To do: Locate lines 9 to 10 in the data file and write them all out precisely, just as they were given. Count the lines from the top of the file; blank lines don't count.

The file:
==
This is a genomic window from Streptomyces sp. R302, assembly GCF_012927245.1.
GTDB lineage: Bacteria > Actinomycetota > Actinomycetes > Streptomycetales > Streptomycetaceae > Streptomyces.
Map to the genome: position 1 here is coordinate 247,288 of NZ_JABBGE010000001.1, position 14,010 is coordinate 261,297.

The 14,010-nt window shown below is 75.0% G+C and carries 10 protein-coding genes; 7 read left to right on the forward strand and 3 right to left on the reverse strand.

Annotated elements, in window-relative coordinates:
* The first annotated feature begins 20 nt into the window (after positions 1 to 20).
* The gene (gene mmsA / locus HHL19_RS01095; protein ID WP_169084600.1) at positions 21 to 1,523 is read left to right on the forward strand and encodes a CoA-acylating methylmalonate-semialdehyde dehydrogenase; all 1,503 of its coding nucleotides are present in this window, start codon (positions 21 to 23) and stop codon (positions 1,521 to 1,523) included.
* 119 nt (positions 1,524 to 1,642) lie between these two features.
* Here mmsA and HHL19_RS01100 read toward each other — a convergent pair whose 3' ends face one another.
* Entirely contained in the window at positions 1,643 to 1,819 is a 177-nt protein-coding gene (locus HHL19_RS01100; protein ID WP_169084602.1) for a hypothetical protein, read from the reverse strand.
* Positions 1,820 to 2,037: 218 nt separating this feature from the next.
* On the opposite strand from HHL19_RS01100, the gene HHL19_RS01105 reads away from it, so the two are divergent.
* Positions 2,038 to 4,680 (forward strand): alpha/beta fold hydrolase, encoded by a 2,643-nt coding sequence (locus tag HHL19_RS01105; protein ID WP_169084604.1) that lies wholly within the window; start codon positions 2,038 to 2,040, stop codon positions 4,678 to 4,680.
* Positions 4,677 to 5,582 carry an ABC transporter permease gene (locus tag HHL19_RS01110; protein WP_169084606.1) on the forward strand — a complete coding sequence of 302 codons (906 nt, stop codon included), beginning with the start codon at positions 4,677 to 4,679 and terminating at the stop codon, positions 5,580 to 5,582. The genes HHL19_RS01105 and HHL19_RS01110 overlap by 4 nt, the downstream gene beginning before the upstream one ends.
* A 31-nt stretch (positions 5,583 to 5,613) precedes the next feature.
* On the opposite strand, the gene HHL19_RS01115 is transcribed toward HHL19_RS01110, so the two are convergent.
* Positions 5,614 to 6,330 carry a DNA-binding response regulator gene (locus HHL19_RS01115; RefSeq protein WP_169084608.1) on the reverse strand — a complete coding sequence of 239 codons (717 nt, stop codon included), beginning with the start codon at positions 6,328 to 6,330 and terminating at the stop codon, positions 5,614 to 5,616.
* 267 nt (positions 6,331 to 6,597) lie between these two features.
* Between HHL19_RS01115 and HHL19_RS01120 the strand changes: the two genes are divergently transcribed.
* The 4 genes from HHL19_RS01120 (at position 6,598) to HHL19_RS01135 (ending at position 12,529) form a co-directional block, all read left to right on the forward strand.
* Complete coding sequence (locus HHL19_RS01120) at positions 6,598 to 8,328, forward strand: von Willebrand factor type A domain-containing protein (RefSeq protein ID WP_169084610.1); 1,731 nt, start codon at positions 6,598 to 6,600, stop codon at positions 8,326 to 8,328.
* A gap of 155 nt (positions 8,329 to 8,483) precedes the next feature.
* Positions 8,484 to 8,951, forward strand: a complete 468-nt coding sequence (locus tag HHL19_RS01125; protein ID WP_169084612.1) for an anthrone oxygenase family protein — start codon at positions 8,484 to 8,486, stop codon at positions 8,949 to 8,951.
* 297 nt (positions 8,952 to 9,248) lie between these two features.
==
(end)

* Here mmsA and HHL19_RS01100 read toward each other — a convergent pair whose 3' ends face one another.
* Entirely contained in the window at positions 1,643 to 1,819 is a 177-nt protein-coding gene (locus HHL19_RS01100; protein ID WP_169084602.1) for a hypothetical protein, read from the reverse strand.